CO2 fixation using magnesium silicate minerals part 1: Process description and performance

Johan Fagerlund, Experience Nduagu, Inês Romão, Ron Zevenhoven*

*Corresponding author for this work

    Research output: Contribution to journalArticleScientificpeer-review

    78 Citations (Scopus)


    This paper describes a staged carbonation process for magnesium silicate mineral carbonation. This carbon dioxide capture and storage (CCS) alternative involves the production of magnesium hydroxide, followed by its carbonation in a pressurised fluidised bed (PFB) reactor. The goal is to utilise the heat of the carbonation reaction to drive the Mg(OH)2 production step. The results show that Mg(OH)2 can be produced successfully (up to 78% Mg extraction extent achieved so far) and efficiently from different serpentinite minerals from locations worldwide (Finland, Lithuania, Australia, Portugal...). From the extraction step, ammonium sulphate is recovered while iron oxides (from the mineral) are obtained as by-products. The carbonation step, while still being developed, resulted in >50%-wt conversion in 10 min (500°C, 20 bar) for > 300 μm serpentinite-derived Mg(OH)2 particles. Thus the reaction rate achieved so far is much faster than what is currently being considered fast in the field of mineral carbonation.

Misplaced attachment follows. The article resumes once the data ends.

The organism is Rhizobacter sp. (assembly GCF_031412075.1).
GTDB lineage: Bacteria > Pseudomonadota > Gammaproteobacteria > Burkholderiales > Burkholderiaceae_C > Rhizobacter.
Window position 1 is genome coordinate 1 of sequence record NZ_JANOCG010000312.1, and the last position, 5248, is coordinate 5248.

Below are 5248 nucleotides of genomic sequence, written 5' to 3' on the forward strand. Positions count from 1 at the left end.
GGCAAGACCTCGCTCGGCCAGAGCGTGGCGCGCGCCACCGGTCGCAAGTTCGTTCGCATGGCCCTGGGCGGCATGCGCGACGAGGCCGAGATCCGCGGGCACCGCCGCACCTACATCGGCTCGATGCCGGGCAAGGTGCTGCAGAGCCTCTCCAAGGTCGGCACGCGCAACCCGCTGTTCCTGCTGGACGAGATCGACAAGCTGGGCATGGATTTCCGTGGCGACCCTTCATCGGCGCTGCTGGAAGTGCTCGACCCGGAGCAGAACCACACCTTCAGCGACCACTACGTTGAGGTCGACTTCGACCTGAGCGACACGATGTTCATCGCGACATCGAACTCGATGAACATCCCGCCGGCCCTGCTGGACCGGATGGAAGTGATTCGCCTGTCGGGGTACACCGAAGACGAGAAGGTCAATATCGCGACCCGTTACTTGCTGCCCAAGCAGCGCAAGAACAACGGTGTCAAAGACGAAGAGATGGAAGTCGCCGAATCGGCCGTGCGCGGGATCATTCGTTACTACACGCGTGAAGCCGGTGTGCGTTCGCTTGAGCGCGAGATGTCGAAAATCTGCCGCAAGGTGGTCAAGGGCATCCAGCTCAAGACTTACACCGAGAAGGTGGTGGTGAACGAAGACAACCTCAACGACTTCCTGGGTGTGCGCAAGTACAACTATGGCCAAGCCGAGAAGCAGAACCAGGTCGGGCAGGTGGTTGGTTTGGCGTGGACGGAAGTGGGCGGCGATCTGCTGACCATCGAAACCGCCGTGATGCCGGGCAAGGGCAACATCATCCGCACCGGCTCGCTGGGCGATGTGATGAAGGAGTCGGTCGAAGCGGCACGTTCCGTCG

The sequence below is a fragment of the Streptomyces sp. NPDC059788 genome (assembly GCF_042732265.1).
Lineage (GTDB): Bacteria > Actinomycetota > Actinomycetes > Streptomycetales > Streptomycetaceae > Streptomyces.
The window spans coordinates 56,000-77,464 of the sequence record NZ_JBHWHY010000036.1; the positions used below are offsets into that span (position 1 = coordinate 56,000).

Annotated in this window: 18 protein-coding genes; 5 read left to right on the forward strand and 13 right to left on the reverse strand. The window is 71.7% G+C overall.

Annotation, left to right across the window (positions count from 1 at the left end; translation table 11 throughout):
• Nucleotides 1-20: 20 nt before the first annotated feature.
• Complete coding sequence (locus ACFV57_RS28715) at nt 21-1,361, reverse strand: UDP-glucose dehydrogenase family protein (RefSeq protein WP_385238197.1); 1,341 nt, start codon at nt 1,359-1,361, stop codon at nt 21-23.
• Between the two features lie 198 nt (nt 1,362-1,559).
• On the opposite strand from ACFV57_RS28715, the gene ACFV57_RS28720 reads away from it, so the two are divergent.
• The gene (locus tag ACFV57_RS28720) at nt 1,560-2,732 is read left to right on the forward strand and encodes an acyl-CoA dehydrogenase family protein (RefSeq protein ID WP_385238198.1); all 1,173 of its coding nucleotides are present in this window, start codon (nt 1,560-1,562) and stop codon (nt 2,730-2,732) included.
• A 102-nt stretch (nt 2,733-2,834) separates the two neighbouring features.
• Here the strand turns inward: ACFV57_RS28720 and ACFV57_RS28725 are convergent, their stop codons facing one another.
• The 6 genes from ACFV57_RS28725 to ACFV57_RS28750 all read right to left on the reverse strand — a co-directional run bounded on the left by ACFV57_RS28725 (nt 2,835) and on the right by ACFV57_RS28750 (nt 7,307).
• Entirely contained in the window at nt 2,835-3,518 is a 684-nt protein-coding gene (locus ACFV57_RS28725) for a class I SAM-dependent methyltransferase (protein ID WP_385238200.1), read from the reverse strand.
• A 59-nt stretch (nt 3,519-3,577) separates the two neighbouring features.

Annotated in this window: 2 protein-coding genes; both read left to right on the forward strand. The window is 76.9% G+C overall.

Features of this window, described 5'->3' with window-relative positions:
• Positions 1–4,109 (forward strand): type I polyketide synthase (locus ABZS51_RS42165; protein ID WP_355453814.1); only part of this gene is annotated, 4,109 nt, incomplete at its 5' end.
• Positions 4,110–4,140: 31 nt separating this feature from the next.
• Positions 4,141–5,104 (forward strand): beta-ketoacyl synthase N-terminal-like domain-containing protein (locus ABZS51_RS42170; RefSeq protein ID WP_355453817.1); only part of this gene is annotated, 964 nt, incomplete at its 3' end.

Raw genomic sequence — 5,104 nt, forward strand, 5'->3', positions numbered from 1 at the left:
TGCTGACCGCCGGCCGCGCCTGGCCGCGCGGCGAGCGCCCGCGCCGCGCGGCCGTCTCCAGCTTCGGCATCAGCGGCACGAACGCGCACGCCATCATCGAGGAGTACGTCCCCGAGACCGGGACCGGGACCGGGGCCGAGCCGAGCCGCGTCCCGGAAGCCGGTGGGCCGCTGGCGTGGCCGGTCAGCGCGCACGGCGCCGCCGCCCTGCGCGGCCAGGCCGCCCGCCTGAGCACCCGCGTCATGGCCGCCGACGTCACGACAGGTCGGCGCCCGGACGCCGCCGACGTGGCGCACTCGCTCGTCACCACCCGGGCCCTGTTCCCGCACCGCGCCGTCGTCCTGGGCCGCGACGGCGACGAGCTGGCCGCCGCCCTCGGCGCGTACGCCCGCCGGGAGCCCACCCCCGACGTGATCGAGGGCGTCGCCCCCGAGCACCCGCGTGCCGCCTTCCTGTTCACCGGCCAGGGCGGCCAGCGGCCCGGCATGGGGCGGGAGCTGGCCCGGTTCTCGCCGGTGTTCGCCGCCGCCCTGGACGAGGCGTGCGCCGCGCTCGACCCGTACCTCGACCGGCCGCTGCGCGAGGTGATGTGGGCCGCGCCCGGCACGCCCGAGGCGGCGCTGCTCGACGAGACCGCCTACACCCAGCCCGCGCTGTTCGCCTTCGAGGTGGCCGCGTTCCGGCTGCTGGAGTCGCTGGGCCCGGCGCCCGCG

Original languageEnglish
    Pages (from-to)184-191
    Number of pages8
    Issue number1
    Publication statusPublished - May 2012
    MoE publication typeA1 Journal article-refereed


    • Carbon dioxide capture and storage
    • Gas-solid carbonation
    • Staged process


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